Thursday, April 9, 2015

Raving Fans vs. Fairweather Fans

Image courtesy of afagen
Are your customers raving fans or fairweather fans?

Given that it's the start of the baseball season, it was timely (albeit, intentionally so) that I received details about Brand Keys' 23rd annual Sports Fan Loyalty survey results a few days ago.

Brand Keys interviewed 250 self-declared fans in each baseball team's area; insights from the interviews were designed to enable league and team management to identify improvement areas.

The top five and bottom five teams are as follows, with last year's ranking in parentheses:

Top 5 Teams - 2015 Rankings

1. St. Louis Cardinals (#1)
2. San Francisco Giants (#5)
3. Los Angeles Dodgers (#6)
4. Detroit Tigers (#6)
5. Washington Nationals (#8)

Bottom 5 Teams - 2015 Rankings30. Houston Astros (#30)
29. Arizona Diamondbacks (#21)
28. Colorado Rockies (#26)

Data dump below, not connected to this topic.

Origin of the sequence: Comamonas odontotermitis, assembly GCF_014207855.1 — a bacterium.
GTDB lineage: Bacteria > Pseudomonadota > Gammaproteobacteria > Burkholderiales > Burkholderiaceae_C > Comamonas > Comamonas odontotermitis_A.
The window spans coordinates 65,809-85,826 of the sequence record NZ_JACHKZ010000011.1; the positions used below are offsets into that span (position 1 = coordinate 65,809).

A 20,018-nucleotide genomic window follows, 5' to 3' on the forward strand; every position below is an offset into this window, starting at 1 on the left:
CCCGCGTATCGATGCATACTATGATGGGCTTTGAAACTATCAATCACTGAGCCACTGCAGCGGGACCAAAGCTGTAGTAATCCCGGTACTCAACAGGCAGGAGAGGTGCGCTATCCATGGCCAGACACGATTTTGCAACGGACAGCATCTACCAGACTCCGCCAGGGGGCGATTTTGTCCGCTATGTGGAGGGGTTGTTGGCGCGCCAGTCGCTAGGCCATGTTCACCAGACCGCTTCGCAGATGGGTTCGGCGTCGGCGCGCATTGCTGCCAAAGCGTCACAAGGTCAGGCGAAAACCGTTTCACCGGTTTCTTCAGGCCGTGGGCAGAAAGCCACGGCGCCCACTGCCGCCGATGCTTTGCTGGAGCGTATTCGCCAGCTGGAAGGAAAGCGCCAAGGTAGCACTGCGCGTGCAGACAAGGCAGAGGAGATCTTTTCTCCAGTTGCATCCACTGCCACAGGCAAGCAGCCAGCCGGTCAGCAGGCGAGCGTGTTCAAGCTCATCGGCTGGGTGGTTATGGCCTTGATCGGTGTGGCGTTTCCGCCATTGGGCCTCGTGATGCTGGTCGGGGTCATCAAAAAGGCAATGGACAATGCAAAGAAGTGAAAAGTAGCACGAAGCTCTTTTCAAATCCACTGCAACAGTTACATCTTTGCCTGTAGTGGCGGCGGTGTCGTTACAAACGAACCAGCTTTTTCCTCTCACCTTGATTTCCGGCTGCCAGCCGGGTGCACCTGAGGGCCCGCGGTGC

27. New York Mets (#22)
26. Texas Rangers (#19)

Their research gives teams an apples-to-apples comparison of the emotional intensity with which fans support their home team versus corresponding fans of other teams in that market. They note that team win/loss ratios only drive about 20% of fan loyalty. The final score isn't the only thing that matters to fans; there are four other factors that come into play when they calculate their loyalty score:
  • Pure Entertainment: How exciting is their game?
  • Authenticity: The press release defined it as, how well do they play as a team? Examples given were  a new stadium and new managers. Given that, and the label itself, it might be better to define this as being real or delivering on the brand promise. Do they do right by their fans and their players?
  • Fan Bonding: Are the players respected and admired?
  • History and Tradition: Is the game part of community rituals, institutions, and beliefs?
That's all really interesting. But it got me thinking about raving fans vs. fairweather fans. If you've been reading my blog for a while, you know the things I've said repeatedly about raving fans (think about the Seahawks' 12th Man), with some new additions; they...